Limerick Main Drainage Contract 3.1 Dock Road Tunnel
Description of Works
The Limerick Main Drainage scheme is a major environmental infrastructure project which provides a new drainage system and treatment facility for the City and its surrounding area. At present there are no waste water treatment facilities in the City and approximately four million gallons of waste water is discharged daily to the Abbey and Shannon Rivers and the canal through some fifty separate outfalls. The new system will be linked to a state-of-the-art waste water treatment plant, there by eliminating untreated discharges to the rivers. The Dock Road tunnel is the main spine sewer of the system and feeds directly into the pumping station adjacent to the treatment works.
Scope of the Works
Contract 3.1 involved the construction of 2.55km of 2.82m ID segmentally lined tunnel from Corcanree Business Park to Harvey’s Quay in the City Centre. Thirteen segmentally-lined shafts sunk to depths of 15m provide both access and connection points for existing sewers. The connections involved the driving of approximately 130m of spur tunnels. In addition, there was in the order of 1200m of sewer laid in open cut together with alterations and connections to the existing system.
Ground conditions along the route of the tunnel were complex and difficult, ranging from very hard limestone bedrock to overlaying very soft alluvial and glacial deposits. The close proximity to the River Shannon and high water tables added to the construction problems.
The varied geology required a range of specialist construction techniques. The tunnel was constructed in two separate drives from the main drive shaft at Corcanree – a short drive of 300m to Corcanree Pumping Station, followed by the main drive to shaft 12 at Harvey’s Quay a distance of some 2250m.
A TBM was purchased from Lovat, designed to cut the limestone rock but also incorporated an earth pressure balance (EPB) facility to enable it to excavate the softer strata via a screw conveyor to maintain face stability. The machine was equipped with 22No 14” disc cutters, which could be changed for ripper teeth when required, the installed power of the head being 1200hp.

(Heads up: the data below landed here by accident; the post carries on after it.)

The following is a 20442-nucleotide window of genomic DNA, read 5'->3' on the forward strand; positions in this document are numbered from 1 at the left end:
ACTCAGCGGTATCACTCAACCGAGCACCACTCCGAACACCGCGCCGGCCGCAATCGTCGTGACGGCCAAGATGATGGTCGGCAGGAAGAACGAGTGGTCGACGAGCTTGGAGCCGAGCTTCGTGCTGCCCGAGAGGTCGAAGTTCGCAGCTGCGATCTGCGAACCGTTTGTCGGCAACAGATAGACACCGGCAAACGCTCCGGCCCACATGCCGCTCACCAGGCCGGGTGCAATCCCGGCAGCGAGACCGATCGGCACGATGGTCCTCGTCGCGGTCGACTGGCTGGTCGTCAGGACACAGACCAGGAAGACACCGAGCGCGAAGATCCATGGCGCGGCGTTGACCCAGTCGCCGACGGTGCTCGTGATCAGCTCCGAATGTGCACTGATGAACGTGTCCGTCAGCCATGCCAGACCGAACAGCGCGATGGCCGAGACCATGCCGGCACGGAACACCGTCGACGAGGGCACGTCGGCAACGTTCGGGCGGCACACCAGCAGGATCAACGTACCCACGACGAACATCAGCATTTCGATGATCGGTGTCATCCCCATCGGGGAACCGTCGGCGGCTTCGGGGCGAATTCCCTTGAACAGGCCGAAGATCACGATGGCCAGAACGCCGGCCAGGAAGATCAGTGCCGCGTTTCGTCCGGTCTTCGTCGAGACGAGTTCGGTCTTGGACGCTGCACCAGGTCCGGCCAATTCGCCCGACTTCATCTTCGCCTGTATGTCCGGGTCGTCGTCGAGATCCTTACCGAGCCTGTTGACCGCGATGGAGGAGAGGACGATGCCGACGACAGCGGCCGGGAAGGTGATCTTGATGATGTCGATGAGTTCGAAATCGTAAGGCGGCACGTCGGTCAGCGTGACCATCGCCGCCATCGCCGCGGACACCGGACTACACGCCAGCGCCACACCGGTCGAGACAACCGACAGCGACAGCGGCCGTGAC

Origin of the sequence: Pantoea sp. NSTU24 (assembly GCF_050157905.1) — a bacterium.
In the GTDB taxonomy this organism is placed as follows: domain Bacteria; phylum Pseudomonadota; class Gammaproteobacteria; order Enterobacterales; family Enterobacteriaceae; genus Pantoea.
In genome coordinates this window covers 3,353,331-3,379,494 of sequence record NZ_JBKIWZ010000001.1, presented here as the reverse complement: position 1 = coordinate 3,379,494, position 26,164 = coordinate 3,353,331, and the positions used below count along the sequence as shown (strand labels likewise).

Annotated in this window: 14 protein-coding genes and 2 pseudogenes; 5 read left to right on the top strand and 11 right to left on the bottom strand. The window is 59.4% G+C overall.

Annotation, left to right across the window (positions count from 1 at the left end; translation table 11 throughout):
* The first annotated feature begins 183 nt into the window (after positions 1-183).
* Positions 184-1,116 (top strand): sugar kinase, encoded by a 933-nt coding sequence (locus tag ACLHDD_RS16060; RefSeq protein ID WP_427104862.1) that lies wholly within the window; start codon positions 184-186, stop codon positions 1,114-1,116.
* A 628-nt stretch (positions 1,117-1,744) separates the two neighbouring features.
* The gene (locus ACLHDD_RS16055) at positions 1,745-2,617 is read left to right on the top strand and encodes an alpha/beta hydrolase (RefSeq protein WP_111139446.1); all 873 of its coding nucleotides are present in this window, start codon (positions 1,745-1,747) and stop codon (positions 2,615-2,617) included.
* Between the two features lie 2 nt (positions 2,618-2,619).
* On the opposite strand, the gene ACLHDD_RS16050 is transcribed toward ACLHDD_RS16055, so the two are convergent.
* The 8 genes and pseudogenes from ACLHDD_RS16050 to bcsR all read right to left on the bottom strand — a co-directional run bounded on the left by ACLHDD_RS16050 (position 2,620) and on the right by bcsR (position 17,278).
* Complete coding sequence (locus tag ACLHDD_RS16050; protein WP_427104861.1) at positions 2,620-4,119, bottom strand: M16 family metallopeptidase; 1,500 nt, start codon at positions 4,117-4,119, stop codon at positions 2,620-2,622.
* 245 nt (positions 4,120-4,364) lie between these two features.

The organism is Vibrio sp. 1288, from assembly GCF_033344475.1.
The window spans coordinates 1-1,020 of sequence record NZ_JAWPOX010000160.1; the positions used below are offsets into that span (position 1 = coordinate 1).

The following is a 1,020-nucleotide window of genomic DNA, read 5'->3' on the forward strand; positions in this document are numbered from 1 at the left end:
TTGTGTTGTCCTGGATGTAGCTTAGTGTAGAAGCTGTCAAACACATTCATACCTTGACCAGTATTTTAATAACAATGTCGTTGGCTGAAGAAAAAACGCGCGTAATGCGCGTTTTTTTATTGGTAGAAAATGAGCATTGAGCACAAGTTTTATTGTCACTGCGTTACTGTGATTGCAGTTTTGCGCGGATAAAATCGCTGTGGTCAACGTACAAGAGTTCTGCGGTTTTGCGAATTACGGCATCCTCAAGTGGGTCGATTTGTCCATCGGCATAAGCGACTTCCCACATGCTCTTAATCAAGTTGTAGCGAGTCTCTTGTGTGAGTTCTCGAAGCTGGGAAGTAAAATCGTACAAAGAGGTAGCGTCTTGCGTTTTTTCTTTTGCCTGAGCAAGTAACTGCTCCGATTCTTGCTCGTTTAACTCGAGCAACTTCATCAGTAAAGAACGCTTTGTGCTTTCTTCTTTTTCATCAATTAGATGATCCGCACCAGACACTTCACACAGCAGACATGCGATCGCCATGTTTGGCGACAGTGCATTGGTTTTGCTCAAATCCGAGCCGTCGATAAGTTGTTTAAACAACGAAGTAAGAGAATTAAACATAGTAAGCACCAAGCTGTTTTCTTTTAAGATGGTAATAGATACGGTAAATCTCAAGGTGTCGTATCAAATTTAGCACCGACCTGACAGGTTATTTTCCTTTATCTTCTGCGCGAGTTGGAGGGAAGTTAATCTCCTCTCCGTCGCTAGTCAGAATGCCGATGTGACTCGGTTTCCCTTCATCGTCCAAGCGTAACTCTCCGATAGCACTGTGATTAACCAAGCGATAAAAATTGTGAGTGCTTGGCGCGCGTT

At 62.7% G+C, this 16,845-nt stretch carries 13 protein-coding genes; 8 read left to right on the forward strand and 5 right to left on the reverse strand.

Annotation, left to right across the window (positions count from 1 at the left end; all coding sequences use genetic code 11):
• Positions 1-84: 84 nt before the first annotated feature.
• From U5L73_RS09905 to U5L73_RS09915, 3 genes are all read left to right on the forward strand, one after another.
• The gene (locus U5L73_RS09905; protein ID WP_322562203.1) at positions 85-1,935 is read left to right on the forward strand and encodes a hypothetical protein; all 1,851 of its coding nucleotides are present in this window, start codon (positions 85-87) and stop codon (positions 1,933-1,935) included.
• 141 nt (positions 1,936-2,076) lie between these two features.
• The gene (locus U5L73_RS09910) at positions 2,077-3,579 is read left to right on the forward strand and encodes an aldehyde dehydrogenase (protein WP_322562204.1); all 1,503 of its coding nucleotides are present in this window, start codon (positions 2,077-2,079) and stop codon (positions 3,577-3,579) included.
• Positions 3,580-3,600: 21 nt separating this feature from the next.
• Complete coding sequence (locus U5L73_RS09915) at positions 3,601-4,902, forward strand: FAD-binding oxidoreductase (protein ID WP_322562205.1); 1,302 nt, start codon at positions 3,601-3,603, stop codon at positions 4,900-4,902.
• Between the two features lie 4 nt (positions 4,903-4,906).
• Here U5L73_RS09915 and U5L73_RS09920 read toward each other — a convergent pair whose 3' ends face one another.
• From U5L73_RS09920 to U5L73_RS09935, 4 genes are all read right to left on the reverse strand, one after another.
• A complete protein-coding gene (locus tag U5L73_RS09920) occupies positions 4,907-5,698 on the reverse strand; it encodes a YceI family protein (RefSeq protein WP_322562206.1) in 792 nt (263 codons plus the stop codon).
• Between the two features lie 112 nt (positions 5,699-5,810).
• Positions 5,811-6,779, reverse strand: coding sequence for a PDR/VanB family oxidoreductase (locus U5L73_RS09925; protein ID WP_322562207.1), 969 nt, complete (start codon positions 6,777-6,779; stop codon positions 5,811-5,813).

Shaft sinking also required a number of methods and techniques. Generally shafts have been sunk as caissons through the overlaying alluvium and glacial deposits and then founded into the bedrock. Excavation has then continued by drill and blast techniques, and underpinning of the segmental rings. Ground treatment and jet grouted piles were used in sinking the drive shaft due to the depth of the overlaying soft strata and high ground water pressure.
The tunnel boring machine was designed and built specifically to deal with the varying ground conditions – approximately one third of the tunnel length follows the interface of limestone bedrock and the overlaying soft deposits. This required a machine with the capability to deal with both hard rock and also soft materials, whilst being able to maintain face stability and avoid creating excessive settlement. The remaining two thirds of the tunnel were wholly in the limestone bedrock and therefore the machine required adequate power to make good progress within these strata.
|Client||Limerick Corporation Town Hall Limerick Ireland|